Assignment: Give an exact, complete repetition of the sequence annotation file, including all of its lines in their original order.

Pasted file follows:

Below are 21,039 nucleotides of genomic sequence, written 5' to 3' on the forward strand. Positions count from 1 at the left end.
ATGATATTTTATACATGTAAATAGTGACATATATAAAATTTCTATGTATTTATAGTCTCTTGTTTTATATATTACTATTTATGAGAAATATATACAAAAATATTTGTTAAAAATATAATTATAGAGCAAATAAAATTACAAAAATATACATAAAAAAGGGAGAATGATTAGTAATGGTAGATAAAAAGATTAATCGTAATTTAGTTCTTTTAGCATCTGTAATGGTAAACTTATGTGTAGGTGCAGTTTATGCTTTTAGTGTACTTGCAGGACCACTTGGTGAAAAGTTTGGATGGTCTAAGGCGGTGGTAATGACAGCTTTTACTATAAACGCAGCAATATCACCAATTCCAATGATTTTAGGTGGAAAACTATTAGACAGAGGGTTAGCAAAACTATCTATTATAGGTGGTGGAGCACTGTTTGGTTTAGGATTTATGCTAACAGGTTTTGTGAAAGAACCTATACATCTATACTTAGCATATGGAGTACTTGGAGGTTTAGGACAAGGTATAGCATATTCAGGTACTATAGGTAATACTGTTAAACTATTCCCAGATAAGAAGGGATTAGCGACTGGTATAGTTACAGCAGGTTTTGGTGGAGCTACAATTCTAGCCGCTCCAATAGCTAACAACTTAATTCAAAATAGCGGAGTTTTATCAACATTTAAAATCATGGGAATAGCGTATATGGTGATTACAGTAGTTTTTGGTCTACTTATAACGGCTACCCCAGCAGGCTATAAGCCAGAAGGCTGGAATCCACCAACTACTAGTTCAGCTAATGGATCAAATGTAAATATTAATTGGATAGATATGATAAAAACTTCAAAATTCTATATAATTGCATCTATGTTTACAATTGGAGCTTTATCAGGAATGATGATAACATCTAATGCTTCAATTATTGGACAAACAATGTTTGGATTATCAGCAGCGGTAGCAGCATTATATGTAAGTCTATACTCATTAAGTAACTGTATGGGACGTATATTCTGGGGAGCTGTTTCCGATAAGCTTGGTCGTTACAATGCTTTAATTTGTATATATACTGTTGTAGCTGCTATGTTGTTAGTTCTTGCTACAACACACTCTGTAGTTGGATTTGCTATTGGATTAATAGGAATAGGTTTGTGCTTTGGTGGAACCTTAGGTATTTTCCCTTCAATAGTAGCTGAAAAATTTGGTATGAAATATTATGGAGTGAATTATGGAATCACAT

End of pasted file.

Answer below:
Below are 21,039 nucleotides of genomic sequence, written 5' to 3' on the forward strand. Positions count from 1 at the left end.
ATGATATTTTATACATGTAAATAGTGACATATATAAAATTTCTATGTATTTATAGTCTCTTGTTTTATATATTACTATTTATGAGAAATATATACAAAAATATTTGTTAAAAATATAATTATAGAGCAAATAAAATTACAAAAATATACATAAAAAAGGGAGAATGATTAGTAATGGTAGATAAAAAGATTAATCGTAATTTAGTTCTTTTAGCATCTGTAATGGTAAACTTATGTGTAGGTGCAGTTTATGCTTTTAGTGTACTTGCAGGACCACTTGGTGAAAAGTTTGGATGGTCTAAGGCGGTGGTAATGACAGCTTTTACTATAAACGCAGCAATATCACCAATTCCAATGATTTTAGGTGGAAAACTATTAGACAGAGGGTTAGCAAAACTATCTATTATAGGTGGTGGAGCACTGTTTGGTTTAGGATTTATGCTAACAGGTTTTGTGAAAGAACCTATACATCTATACTTAGCATATGGAGTACTTGGAGGTTTAGGACAAGGTATAGCATATTCAGGTACTATAGGTAATACTGTTAAACTATTCCCAGATAAGAAGGGATTAGCGACTGGTATAGTTACAGCAGGTTTTGGTGGAGCTACAATTCTAGCCGCTCCAATAGCTAACAACTTAATTCAAAATAGCGGAGTTTTATCAACATTTAAAATCATGGGAATAGCGTATATGGTGATTACAGTAGTTTTTGGTCTACTTATAACGGCTACCCCAGCAGGCTATAAGCCAGAAGGCTGGAATCCACCAACTACTAGTTCAGCTAATGGATCAAATGTAAATATTAATTGGATAGATATGATAAAAACTTCAAAATTCTATATAATTGCATCTATGTTTACAATTGGAGCTTTATCAGGAATGATGATAACATCTAATGCTTCAATTATTGGACAAACAATGTTTGGATTATCAGCAGCGGTAGCAGCATTATATGTAAGTCTATACTCATTAAGTAACTGTATGGGACGTATATTCTGGGGAGCTGTTTCCGATAAGCTTGGTCGTTACAATGCTTTAATTTGTATATATACTGTTGTAGCTGCTATGTTGTTAGTTCTTGCTACAACACACTCTGTAGTTGGATTTGCTATTGGATTAATAGGAATAGGTTTGTGCTTTGGTGGAACCTTAGGTATTTTCCCTTCAATAGTAGCTGAAAAATTTGGTATGAAATATTATGGAGTGAATTATGGAATCACAT